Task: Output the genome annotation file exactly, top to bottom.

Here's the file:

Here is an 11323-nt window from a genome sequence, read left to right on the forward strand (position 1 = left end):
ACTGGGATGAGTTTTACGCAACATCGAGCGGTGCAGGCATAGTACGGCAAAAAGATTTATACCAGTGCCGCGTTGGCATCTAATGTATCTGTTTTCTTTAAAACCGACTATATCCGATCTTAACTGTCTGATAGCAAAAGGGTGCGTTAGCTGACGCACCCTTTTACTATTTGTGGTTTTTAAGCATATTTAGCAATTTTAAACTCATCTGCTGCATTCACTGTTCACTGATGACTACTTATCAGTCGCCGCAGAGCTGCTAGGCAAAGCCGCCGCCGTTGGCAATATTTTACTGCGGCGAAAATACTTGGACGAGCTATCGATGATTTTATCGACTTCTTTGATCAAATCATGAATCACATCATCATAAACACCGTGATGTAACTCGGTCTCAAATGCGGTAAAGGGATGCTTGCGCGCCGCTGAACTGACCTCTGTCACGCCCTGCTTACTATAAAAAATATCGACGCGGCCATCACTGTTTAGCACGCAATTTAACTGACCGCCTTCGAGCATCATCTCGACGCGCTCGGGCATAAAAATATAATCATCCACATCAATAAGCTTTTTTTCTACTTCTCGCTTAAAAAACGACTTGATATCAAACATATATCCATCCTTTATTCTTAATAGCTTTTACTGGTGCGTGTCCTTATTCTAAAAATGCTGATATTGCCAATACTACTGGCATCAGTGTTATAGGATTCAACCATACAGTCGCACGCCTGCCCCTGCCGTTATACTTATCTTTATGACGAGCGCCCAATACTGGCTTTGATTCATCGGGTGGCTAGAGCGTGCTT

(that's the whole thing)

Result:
Here is an 11323-nt window from a genome sequence, read left to right on the forward strand (position 1 = left end):
ACTGGGATGAGTTTTACGCAACATCGAGCGGTGCAGGCATAGTACGGCAAAAAGATTTATACCAGTGCCGCGTTGGCATCTAATGTATCTGTTTTCTTTAAAACCGACTATATCCGATCTTAACTGTCTGATAGCAAAAGGGTGCGTTAGCTGACGCACCCTTTTACTATTTGTGGTTTTTAAGCATATTTAGCAATTTTAAACTCATCTGCTGCATTCACTGTTCACTGATGACTACTTATCAGTCGCCGCAGAGCTGCTAGGCAAAGCCGCCGCCGTTGGCAATATTTTACTGCGGCGAAAATACTTGGACGAGCTATCGATGATTTTATCGACTTCTTTGATCAAATCATGAATCACATCATCATAAACACCGTGATGTAACTCGGTCTCAAATGCGGTAAAGGGATGCTTGCGCGCCGCTGAACTGACCTCTGTCACGCCCTGCTTACTATAAAAAATATCGACGCGGCCATCACTGTTTAGCACGCAATTTAACTGACCGCCTTCGAGCATCATCTCGACGCGCTCGGGCATAAAAATATAATCATCCACATCAATAAGCTTTTTTTCTACTTCTCGCTTAAAAAACGACTTGATATCAAACATATATCCATCCTTTATTCTTAATAGCTTTTACTGGTGCGTGTCCTTATTCTAAAAATGCTGATATTGCCAATACTACTGGCATCAGTGTTATAGGATTCAACCATACAGTCGCACGCCTGCCCCTGCCGTTATACTTATCTTTATGACGAGCGCCCAATACTGGCTTTGATTCATCGGGTGGCTAGAGCGTGCTT